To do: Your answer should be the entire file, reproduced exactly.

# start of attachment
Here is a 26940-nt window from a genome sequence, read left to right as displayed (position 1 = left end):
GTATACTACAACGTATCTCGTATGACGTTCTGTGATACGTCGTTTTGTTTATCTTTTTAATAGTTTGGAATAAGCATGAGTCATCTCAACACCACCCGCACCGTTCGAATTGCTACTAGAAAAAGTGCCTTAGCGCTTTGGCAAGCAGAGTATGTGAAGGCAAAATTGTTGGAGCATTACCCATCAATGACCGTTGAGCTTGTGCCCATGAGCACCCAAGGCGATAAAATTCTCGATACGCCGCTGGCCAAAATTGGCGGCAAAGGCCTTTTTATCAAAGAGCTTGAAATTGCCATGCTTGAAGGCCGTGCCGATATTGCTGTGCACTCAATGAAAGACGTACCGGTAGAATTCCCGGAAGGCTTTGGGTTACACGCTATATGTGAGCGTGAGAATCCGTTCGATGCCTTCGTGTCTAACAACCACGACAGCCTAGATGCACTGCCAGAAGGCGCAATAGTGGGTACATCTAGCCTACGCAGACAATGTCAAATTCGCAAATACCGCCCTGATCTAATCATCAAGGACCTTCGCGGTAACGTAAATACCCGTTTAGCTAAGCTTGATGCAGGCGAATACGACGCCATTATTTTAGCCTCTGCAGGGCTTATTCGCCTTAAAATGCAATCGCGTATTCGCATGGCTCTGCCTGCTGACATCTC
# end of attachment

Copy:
Here is a 26940-nt window from a genome sequence, read left to right as displayed (position 1 = left end):
GTATACTACAACGTATCTCGTATGACGTTCTGTGATACGTCGTTTTGTTTATCTTTTTAATAGTTTGGAATAAGCATGAGTCATCTCAACACCACCCGCACCGTTCGAATTGCTACTAGAAAAAGTGCCTTAGCGCTTTGGCAAGCAGAGTATGTGAAGGCAAAATTGTTGGAGCATTACCCATCAATGACCGTTGAGCTTGTGCCCATGAGCACCCAAGGCGATAAAATTCTCGATACGCCGCTGGCCAAAATTGGCGGCAAAGGCCTTTTTATCAAAGAGCTTGAAATTGCCATGCTTGAAGGCCGTGCCGATATTGCTGTGCACTCAATGAAAGACGTACCGGTAGAATTCCCGGAAGGCTTTGGGTTACACGCTATATGTGAGCGTGAGAATCCGTTCGATGCCTTCGTGTCTAACAACCACGACAGCCTAGATGCACTGCCAGAAGGCGCAATAGTGGGTACATCTAGCCTACGCAGACAATGTCAAATTCGCAAATACCGCCCTGATCTAATCATCAAGGACCTTCGCGGTAACGTAAATACCCGTTTAGCTAAGCTTGATGCAGGCGAATACGACGCCATTATTTTAGCCTCTGCAGGGCTTATTCGCCTTAAAATGCAATCGCGTATTCGCATGGCTCTGCCTGCTGACATCTC